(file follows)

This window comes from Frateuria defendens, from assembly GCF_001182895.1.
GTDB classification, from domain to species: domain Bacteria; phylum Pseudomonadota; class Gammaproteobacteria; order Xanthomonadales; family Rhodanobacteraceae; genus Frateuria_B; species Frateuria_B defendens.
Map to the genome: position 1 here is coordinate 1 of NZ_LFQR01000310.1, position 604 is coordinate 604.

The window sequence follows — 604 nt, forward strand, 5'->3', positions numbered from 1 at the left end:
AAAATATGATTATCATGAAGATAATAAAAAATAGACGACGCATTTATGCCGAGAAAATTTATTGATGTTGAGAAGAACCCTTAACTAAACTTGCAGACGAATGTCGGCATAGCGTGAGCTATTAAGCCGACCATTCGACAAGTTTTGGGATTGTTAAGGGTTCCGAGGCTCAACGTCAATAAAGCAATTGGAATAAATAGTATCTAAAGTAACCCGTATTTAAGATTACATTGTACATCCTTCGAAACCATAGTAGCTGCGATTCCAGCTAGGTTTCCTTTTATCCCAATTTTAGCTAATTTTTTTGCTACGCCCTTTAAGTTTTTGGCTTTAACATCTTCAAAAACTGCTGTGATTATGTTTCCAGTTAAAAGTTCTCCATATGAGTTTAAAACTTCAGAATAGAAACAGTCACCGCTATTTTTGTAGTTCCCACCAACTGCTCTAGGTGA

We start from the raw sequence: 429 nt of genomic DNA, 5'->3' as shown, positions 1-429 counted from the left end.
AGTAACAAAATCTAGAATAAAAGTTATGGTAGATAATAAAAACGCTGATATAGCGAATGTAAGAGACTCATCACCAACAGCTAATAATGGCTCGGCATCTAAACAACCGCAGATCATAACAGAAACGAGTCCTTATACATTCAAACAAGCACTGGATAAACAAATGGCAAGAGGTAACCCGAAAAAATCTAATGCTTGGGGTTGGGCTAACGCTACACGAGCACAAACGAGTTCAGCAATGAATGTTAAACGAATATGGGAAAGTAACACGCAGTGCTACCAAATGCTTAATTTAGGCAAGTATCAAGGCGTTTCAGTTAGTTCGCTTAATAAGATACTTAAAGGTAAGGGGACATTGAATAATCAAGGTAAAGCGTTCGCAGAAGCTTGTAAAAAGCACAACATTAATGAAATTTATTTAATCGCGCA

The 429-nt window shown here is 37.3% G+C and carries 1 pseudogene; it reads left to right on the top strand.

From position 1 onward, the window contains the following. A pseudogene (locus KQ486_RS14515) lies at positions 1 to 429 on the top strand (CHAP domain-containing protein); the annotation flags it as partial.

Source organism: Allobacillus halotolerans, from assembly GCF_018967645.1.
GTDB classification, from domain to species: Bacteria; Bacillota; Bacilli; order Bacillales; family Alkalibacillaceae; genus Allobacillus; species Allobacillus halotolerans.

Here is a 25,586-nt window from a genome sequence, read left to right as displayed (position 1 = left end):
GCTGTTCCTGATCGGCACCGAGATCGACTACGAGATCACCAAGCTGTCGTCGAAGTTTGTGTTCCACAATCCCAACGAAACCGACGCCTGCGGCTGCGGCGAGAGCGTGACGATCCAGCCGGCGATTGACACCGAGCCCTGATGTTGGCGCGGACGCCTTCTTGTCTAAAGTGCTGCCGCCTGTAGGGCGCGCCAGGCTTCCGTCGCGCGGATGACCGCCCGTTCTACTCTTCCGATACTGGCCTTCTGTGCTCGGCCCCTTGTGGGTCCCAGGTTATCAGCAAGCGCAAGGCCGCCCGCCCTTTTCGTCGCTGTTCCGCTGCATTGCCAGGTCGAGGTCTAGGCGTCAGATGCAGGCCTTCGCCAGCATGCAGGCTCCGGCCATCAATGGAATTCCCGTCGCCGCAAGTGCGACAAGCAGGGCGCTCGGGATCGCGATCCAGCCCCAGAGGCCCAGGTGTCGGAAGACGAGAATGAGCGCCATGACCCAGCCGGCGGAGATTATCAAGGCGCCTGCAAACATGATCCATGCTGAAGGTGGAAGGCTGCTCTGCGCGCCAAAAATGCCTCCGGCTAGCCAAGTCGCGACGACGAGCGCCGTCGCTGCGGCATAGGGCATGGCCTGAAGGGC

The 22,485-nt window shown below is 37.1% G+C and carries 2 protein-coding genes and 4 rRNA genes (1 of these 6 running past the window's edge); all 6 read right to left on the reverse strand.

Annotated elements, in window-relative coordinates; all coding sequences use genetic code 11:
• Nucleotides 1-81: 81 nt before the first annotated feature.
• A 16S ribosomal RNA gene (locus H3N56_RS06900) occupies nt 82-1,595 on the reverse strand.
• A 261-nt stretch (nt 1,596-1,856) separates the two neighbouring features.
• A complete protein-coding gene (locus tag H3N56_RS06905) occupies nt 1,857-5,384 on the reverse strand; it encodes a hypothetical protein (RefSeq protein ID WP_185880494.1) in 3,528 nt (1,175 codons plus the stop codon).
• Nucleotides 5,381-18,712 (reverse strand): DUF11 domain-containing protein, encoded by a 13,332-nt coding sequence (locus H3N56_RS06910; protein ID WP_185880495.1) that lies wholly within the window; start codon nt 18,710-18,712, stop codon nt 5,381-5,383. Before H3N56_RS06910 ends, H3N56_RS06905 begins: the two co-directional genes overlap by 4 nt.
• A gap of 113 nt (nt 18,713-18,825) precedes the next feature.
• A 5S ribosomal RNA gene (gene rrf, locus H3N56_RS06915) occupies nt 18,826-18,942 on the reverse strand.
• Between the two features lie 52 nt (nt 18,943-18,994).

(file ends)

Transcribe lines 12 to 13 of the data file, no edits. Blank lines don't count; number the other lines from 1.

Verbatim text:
Here is a 25,586-nt window from a genome sequence, read left to right as displayed (position 1 = left end):
GCTGTTCCTGATCGGCACCGAGATCGACTACGAGATCACCAAGCTGTCGTCGAAGTTTGTGTTCCACAATCCCAACGAAACCGACGCCTGCGGCTGCGGCGAGAGCGTGACGATCCAGCCGGCGATTGACACCGAGCCCTGATGTTGGCGCGGACGCCTTCTTGTCTAAAGTGCTGCCGCCTGTAGGGCGCGCCAGGCTTCCGTCGCGCGGATGACCGCCCGTTCTACTCTTCCGATACTGGCCTTCTGTGCTCGGCCCCTTGTGGGTCCCAGGTTATCAGCAAGCGCAAGGCCGCCCGCCCTTTTCGTCGCTGTTCCGCTGCATTGCCAGGTCGAGGTCTAGGCGTCAGATGCAGGCCTTCGCCAGCATGCAGGCTCCGGCCATCAATGGAATTCCCGTCGCCGCAAGTGCGACAAGCAGGGCGCTCGGGATCGCGATCCAGCCCCAGAGGCCCAGGTGTCGGAAGACGAGAATGAGCGCCATGACCCAGCCGGCGGAGATTATCAAGGCGCCTGCAAACATGATCCATGCTGAAGGTGGAAGGCTGCTCTGCGCGCCAAAAATGCCTCCGGCTAGCCAAGTCGCGACGACGAGCGCCGTCGCTGCGGCATAGGGCATGGCCTGAAGGGC